So for example, Abu Omar was abducted in an extraordinary rendition - he was sent to Egypt only for questioning (and also torture).  Egypt never formally charged him with a crime.  And stupidly, Abu Omar was abducted while the CIA was working with Italian police and intel agencies to gather evidence to arrest & prosecute him.  They were unable to do this because of the secret CIA swipe.  See Blowback for more.

    In Obama's system, those kinds of renditions should not happen.  


    Glenn Greenwald (5.00 / 1) (#2)
    by daring grace on Mon Feb 02, 2009 at 05:05:52 PM EST
    has a piece on this today and he refers us to articles by Hilzoy at Washington Monthly and another at Harpers.

    These are all referring to the Sunday LA Times piece.

    My favorite quote from Greenwald had nothing to do rendition, but was a comment on some of the participants in the discussion:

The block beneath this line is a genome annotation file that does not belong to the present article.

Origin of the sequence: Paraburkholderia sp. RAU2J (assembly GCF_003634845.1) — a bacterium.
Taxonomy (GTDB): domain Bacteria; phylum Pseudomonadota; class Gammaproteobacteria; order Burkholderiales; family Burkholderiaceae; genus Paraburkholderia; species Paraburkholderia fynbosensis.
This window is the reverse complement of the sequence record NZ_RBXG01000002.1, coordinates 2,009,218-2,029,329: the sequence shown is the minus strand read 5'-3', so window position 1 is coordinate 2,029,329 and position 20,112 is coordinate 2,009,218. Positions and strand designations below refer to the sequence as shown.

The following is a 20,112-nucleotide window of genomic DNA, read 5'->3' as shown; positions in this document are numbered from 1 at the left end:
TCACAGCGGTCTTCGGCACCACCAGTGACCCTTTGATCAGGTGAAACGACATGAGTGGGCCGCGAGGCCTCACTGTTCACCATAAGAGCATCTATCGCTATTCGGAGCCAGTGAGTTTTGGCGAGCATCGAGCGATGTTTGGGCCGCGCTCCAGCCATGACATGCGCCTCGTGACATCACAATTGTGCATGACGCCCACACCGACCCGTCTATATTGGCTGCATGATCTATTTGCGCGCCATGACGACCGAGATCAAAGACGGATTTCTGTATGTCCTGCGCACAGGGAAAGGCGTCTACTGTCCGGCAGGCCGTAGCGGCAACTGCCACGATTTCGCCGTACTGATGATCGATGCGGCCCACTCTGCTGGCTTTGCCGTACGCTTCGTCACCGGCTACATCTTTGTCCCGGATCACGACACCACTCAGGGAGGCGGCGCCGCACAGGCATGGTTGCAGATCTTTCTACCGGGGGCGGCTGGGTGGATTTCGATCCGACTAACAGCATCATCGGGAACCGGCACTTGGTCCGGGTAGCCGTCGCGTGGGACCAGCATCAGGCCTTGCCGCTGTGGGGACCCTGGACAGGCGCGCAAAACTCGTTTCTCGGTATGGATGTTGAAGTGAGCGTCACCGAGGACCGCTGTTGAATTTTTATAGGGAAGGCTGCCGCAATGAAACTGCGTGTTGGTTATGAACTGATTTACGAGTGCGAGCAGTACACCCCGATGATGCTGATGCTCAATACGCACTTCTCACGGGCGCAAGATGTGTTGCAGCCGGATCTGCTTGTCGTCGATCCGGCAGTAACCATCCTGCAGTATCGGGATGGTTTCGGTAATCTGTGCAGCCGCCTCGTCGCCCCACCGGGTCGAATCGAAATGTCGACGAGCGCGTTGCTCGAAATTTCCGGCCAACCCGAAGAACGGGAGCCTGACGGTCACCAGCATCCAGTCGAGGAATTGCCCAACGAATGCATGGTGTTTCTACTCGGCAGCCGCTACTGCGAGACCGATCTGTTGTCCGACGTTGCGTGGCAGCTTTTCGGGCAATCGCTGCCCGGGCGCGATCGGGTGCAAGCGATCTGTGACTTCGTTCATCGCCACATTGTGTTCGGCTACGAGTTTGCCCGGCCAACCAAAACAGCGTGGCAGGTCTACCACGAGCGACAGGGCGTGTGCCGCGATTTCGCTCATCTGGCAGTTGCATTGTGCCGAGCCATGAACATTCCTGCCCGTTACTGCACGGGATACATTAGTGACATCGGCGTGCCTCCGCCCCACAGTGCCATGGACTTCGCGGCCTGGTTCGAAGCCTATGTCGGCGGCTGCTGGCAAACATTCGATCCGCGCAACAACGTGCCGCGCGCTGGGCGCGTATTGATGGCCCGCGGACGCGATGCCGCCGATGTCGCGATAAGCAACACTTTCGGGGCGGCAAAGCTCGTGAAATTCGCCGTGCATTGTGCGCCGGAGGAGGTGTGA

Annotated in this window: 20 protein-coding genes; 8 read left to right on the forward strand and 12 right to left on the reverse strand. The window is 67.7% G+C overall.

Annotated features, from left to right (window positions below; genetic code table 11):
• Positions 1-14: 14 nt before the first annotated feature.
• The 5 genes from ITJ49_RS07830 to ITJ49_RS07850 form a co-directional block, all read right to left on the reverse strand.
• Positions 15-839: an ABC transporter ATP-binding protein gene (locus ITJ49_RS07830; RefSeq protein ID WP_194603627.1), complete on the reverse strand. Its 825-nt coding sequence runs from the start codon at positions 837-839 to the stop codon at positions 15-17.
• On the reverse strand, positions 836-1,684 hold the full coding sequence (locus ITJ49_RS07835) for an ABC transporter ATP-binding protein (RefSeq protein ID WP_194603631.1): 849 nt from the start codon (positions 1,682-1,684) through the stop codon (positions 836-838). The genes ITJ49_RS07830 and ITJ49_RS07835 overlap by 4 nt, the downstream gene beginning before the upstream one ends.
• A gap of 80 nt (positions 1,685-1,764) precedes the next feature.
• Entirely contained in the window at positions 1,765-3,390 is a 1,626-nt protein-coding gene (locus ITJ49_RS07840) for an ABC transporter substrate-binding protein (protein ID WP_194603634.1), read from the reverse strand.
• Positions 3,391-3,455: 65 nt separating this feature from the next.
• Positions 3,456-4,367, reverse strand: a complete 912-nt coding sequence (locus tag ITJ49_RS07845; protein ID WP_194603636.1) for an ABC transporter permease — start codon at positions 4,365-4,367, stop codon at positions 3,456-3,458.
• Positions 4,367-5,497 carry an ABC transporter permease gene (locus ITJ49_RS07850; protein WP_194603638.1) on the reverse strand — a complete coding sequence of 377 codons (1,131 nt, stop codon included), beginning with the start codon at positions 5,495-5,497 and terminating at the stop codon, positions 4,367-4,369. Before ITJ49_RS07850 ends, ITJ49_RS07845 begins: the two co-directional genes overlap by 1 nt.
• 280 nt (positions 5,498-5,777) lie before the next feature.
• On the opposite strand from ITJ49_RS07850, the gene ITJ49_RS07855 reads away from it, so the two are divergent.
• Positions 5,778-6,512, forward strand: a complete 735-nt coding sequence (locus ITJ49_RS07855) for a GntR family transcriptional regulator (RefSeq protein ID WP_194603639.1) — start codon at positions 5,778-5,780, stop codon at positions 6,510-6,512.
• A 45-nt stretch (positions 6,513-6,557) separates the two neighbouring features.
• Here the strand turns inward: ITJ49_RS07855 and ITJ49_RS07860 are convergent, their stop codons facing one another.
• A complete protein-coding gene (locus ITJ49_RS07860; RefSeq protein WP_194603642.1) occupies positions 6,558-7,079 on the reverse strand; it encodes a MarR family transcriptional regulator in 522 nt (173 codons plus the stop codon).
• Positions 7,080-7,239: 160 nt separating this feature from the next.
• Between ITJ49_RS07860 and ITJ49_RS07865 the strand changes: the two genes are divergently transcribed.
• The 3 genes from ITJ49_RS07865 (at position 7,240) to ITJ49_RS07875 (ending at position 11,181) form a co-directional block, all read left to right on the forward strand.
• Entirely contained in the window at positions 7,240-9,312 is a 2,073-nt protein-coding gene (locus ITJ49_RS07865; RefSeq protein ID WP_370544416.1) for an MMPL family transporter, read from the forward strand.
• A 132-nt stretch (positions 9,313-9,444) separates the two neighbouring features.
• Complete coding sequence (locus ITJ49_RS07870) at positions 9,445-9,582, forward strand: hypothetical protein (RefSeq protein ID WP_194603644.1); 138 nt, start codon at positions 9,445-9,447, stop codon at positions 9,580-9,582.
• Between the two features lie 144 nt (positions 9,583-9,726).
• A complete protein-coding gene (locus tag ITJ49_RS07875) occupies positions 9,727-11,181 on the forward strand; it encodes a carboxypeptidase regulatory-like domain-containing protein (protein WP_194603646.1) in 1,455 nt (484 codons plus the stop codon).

"Those who reflexively criticize every Obama action because they predicted long ago that he would be the same as Bush and want that prediction to be vindicated are but the opposite side of the same irrational coin as those who find ways to justify everything Obama does because they long ago placed the type of faith in him that no political leader should ever enjoy."

    I don't find that analysis helpful--- (5.00 / 0) (#3)
    by ThatOneVoter on Mon Feb 02, 2009 at 05:10:34 PM EST
    it reminds me too much of discussions of BDS, CDS or ODS. Some of Obama's moves so far are worthy of criticism; others look better. Those who didn't like him in the primary can hardly be expected to love him this quickly.

    I Read It Differently (5.00 / 1) (#4)
    by daring grace on Mon Feb 02, 2009 at 06:10:24 PM EST